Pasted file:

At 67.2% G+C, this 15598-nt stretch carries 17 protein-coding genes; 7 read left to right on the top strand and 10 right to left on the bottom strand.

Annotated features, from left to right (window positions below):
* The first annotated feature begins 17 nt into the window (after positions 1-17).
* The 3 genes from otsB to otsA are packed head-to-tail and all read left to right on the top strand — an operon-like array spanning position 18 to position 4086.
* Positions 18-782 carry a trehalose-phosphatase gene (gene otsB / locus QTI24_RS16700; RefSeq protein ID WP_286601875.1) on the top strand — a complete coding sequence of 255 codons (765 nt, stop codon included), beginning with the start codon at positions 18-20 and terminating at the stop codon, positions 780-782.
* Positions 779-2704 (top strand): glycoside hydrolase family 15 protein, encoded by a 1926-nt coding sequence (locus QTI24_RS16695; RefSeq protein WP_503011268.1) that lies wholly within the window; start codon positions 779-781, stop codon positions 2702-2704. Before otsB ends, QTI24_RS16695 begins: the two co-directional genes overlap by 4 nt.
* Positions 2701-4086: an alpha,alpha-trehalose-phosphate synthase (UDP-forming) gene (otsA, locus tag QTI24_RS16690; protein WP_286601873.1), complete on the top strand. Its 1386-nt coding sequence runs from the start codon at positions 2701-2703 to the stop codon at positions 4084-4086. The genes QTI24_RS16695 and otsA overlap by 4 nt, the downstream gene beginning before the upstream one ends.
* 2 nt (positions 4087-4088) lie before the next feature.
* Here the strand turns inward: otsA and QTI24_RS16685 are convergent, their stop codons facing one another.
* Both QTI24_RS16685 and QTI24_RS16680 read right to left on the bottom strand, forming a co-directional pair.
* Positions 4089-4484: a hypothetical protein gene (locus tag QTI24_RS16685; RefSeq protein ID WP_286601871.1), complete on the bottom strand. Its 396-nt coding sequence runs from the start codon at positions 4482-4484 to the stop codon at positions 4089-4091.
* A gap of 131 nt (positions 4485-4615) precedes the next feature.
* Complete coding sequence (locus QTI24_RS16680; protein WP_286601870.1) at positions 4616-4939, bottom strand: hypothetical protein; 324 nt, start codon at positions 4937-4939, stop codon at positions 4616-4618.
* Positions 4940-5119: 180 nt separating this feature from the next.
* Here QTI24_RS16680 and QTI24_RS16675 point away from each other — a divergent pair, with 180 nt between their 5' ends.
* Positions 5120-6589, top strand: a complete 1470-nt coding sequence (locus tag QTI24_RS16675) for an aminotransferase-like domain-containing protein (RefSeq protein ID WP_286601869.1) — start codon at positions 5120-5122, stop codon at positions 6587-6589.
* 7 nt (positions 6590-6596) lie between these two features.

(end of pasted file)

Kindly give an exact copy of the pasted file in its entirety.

At 67.2% G+C, this 15598-nt stretch carries 17 protein-coding genes; 7 read left to right on the top strand and 10 right to left on the bottom strand.

Annotated features, from left to right (window positions below):
* The first annotated feature begins 17 nt into the window (after positions 1-17).
* The 3 genes from otsB to otsA are packed head-to-tail and all read left to right on the top strand — an operon-like array spanning position 18 to position 4086.
* Positions 18-782 carry a trehalose-phosphatase gene (gene otsB / locus QTI24_RS16700; RefSeq protein ID WP_286601875.1) on the top strand — a complete coding sequence of 255 codons (765 nt, stop codon included), beginning with the start codon at positions 18-20 and terminating at the stop codon, positions 780-782.
* Positions 779-2704 (top strand): glycoside hydrolase family 15 protein, encoded by a 1926-nt coding sequence (locus QTI24_RS16695; RefSeq protein WP_503011268.1) that lies wholly within the window; start codon positions 779-781, stop codon positions 2702-2704. Before otsB ends, QTI24_RS16695 begins: the two co-directional genes overlap by 4 nt.
* Positions 2701-4086: an alpha,alpha-trehalose-phosphate synthase (UDP-forming) gene (otsA, locus tag QTI24_RS16690; protein WP_286601873.1), complete on the top strand. Its 1386-nt coding sequence runs from the start codon at positions 2701-2703 to the stop codon at positions 4084-4086. The genes QTI24_RS16695 and otsA overlap by 4 nt, the downstream gene beginning before the upstream one ends.
* 2 nt (positions 4087-4088) lie before the next feature.
* Here the strand turns inward: otsA and QTI24_RS16685 are convergent, their stop codons facing one another.
* Both QTI24_RS16685 and QTI24_RS16680 read right to left on the bottom strand, forming a co-directional pair.
* Positions 4089-4484: a hypothetical protein gene (locus tag QTI24_RS16685; RefSeq protein ID WP_286601871.1), complete on the bottom strand. Its 396-nt coding sequence runs from the start codon at positions 4482-4484 to the stop codon at positions 4089-4091.
* A gap of 131 nt (positions 4485-4615) precedes the next feature.
* Complete coding sequence (locus QTI24_RS16680; protein WP_286601870.1) at positions 4616-4939, bottom strand: hypothetical protein; 324 nt, start codon at positions 4937-4939, stop codon at positions 4616-4618.
* Positions 4940-5119: 180 nt separating this feature from the next.
* Here QTI24_RS16680 and QTI24_RS16675 point away from each other — a divergent pair, with 180 nt between their 5' ends.
* Positions 5120-6589, top strand: a complete 1470-nt coding sequence (locus tag QTI24_RS16675) for an aminotransferase-like domain-containing protein (RefSeq protein ID WP_286601869.1) — start codon at positions 5120-5122, stop codon at positions 6587-6589.
* 7 nt (positions 6590-6596) lie between these two features.